Putting The Audience Center Stage

Putting The Audience Center Stage

Putting The Audience Center Stage

Last month, we learned what the key traits of effective communicators are. This month, we’re diving into why it’s so important to put the audience first. Some people think success is as simple as entertaining others, but that is simply not true. It takes two to communicate. There is a big difference between monologuing and dialoguing.

We can monologue whether anybody’s listening or not. We can run on and on long after everybody in the audience has excused him- or herself and made a run for the break room. That, friends, is monologuing. Then there is dialoguing. Talking with someone, not to someone. Getting the message across. Connecting with members of the audience. Connecting.

One of the most powerful tools you have for connecting with your audience is to focus on that audience. Think about the individuals who showed up to listen to you. Forget yourself, your ego, your needs. Think instead about serving the audience, about discovering who they are and what you can do for them during the time you have with them.

Of course, having a good talk with a stranger isn’t always easy. So the first step toward powerful dialogue is to get to know your audience.


Do Your Homework

Getting to know the audience begins long before you show up in front of the room. In most cases, we have plenty of time to get to know the members of our audience. Sometimes months, certainly weeks and at least days. We are rarely called upon to deliver a message to an audience of any type without at least some opportunity to get to know them first. And with today’s technology, we can learn almost everything but their fingerprints.

  • Go to the internet for information on the company, industry, or area of interest
  • Read the local newspaper to make sure you’re up on current events that may have affected your audience
  • Ask for trade association publications
  • Immerse yourself in the language and culture
  • Talk to insiders
  • Pin down details on age, politics, the competition, the burning issues that affect their industry, their lives, their communities
  • Find out how much they already know about your topic
  • Ask previous presenters about their experiences


Not Selling Out, Buying Into

When people hear us suggest that we tailor our presentations to our audience members, some folks get uneasy. They wonder if we’re telling them to change their message to suit a particular audience. That is not what we’re suggesting at all. We’ll never be all things to all people. This is not about giving away our principles, our personhood, our authority or our convictions. It’s about widening the group of people with whom we’re effective by opening the door for communication. It’s about knowing who you’re speaking to so you can speak in a way the listener can hear.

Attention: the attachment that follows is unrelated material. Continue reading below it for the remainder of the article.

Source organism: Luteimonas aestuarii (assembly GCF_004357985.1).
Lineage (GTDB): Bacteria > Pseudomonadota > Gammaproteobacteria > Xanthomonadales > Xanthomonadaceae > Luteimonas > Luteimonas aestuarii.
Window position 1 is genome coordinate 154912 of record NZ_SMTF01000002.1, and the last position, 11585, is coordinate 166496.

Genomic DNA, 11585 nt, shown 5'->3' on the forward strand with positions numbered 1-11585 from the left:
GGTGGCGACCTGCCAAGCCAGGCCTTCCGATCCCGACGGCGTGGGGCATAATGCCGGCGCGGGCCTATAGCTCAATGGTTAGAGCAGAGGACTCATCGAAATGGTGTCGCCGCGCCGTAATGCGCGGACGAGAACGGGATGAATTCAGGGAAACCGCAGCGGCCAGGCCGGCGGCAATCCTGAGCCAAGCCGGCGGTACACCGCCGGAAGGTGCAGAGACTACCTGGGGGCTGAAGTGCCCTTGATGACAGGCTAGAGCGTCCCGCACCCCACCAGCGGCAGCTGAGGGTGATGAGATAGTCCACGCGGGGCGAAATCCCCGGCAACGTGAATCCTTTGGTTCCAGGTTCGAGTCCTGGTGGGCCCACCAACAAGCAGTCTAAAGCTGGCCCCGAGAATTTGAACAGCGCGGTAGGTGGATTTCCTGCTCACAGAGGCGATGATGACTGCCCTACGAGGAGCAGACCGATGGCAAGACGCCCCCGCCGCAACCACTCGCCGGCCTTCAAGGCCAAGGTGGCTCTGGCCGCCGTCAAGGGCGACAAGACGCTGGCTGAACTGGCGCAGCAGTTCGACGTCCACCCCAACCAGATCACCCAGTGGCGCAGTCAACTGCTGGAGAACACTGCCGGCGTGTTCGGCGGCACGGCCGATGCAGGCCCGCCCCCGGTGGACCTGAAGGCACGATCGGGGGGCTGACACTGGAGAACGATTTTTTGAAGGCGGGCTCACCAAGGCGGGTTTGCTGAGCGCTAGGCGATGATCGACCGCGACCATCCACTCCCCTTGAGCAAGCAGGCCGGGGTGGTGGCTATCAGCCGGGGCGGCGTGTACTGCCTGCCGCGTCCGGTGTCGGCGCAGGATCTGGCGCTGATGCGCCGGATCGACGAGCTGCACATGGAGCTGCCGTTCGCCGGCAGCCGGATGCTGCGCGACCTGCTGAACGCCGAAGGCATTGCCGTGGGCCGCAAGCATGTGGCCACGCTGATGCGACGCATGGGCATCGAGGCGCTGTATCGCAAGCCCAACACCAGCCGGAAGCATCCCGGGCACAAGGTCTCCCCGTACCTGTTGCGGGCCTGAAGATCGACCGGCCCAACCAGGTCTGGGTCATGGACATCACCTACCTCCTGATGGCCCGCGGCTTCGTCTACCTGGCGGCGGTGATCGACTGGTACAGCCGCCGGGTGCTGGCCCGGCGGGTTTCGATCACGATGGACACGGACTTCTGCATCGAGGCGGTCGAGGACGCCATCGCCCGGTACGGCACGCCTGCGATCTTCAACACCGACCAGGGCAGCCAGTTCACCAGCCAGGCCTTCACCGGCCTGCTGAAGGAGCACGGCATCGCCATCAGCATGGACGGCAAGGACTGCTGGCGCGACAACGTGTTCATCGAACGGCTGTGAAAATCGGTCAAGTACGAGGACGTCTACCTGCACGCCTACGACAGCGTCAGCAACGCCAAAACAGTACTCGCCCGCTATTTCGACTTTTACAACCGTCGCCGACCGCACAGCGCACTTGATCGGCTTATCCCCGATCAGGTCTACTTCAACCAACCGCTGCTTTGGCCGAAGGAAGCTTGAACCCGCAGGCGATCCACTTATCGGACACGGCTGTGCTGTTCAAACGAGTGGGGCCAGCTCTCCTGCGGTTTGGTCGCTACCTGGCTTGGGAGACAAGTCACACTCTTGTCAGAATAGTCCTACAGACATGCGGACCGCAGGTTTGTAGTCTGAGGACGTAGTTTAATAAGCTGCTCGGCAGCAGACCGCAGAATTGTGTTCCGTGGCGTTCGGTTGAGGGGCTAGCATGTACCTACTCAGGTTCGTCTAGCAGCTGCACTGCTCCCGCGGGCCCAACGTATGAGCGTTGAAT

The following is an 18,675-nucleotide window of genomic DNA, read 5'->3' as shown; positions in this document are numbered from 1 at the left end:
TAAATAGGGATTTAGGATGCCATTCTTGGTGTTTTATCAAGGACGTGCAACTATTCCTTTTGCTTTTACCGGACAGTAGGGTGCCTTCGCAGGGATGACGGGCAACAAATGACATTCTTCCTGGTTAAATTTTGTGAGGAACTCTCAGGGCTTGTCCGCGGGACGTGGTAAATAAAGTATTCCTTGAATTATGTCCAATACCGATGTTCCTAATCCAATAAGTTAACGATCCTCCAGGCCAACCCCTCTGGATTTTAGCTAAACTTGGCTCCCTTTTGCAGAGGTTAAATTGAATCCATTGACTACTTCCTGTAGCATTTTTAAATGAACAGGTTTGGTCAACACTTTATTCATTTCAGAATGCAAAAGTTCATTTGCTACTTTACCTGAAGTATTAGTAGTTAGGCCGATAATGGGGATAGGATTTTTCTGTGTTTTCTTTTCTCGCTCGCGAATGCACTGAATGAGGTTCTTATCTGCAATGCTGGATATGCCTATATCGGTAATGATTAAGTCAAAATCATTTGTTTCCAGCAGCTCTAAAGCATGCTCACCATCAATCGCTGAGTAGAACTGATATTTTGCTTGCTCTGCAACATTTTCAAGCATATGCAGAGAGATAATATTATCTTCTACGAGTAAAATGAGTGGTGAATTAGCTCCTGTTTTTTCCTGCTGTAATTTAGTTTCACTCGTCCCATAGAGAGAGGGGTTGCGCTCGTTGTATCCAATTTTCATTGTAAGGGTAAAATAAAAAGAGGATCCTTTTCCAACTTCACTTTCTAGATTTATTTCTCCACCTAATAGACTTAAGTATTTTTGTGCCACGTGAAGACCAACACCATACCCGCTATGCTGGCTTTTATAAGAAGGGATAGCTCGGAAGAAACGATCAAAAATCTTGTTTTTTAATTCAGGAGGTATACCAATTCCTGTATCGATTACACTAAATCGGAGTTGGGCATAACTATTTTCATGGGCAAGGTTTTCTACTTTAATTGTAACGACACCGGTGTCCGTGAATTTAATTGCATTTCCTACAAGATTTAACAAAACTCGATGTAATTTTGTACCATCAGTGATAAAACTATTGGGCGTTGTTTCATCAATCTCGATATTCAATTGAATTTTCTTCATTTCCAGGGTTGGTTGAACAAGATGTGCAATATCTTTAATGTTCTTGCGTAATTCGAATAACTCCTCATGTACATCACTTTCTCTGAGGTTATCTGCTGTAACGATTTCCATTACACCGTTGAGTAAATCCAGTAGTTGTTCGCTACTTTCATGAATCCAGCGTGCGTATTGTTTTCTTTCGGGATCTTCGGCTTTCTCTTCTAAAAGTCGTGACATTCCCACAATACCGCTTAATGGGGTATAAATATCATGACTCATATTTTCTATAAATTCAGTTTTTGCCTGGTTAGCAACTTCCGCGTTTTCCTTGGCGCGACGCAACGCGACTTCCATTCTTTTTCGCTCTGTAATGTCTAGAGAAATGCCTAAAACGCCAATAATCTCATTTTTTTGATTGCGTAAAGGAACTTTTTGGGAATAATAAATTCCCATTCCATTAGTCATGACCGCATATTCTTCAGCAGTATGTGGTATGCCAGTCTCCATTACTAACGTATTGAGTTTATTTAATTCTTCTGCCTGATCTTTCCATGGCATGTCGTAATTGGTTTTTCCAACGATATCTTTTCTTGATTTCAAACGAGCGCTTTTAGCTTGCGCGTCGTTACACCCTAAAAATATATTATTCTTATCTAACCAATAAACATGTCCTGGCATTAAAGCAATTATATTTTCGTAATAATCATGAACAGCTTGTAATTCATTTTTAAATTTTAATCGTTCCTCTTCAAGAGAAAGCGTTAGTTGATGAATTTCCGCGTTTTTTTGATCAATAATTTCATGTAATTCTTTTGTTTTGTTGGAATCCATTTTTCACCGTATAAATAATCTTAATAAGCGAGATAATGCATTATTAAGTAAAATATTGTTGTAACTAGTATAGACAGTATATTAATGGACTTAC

If we speak above or below or with disregard for what they know and who the audience is, we will lose them. Because there is no such thing as a captive audience. Any member of any audience is free to tune out as soon as he or she decides the speaker has nothing to offer.

The good news is, even the most tuned-out audience can be won over with the tools we’re talking about. It sounds so simple, and it is. So simple it often never occurs to us: Focus your attention and your energy and your interest on connecting with the audience, on meeting their needs, and they will be yours. They will follow you. 


A Conversation With Friends

The next step to connecting with the audience is to show up early. Walk around, meet people, learn their names. Look the in the eye, do a little socializing .We find this helps get the audience on your side, makes them more willing, eager even, to like you and your message. But more importantly, you will found out that the audience is made up of people just like you. You will find your common ground. They’re ordinary people with wants and needs, families and sick children, power bills and toothaches.

It’s comforting to know that you’ll be speaking to individuals you’re already met and befriended to some extent, rather than to some nameless, faceless, unknown quotient. You’re now chatting with friends as opposed to making a staid presentation to a group of strangers. Instead of stiff and scary, the situation suddenly becomes fun and comfortable.


Making a Difference in Someone’s Life

What we’re asking you to make is a profound change in the way you view yourself and your role as a communicator. It’s a change some of us – especially those who bring a lot of innate skill to the task – resist. But it’s simple: The less you focus on yourself and the more you focus on others, the more effective you will be. 

Learn to “coach”, instead of “taking center stage”. When you view it this way, you will gain the powerful gift of making a positive difference in someone’s life.

After all, it’s about them, not us.



If you’re serious about advancing your skills and making an investment in yourself, we invite you to our Excellence in Speaking Institute. Classes are filling up quickly so don’t delay! Visit this page to read feedback from our graduates about their experience.

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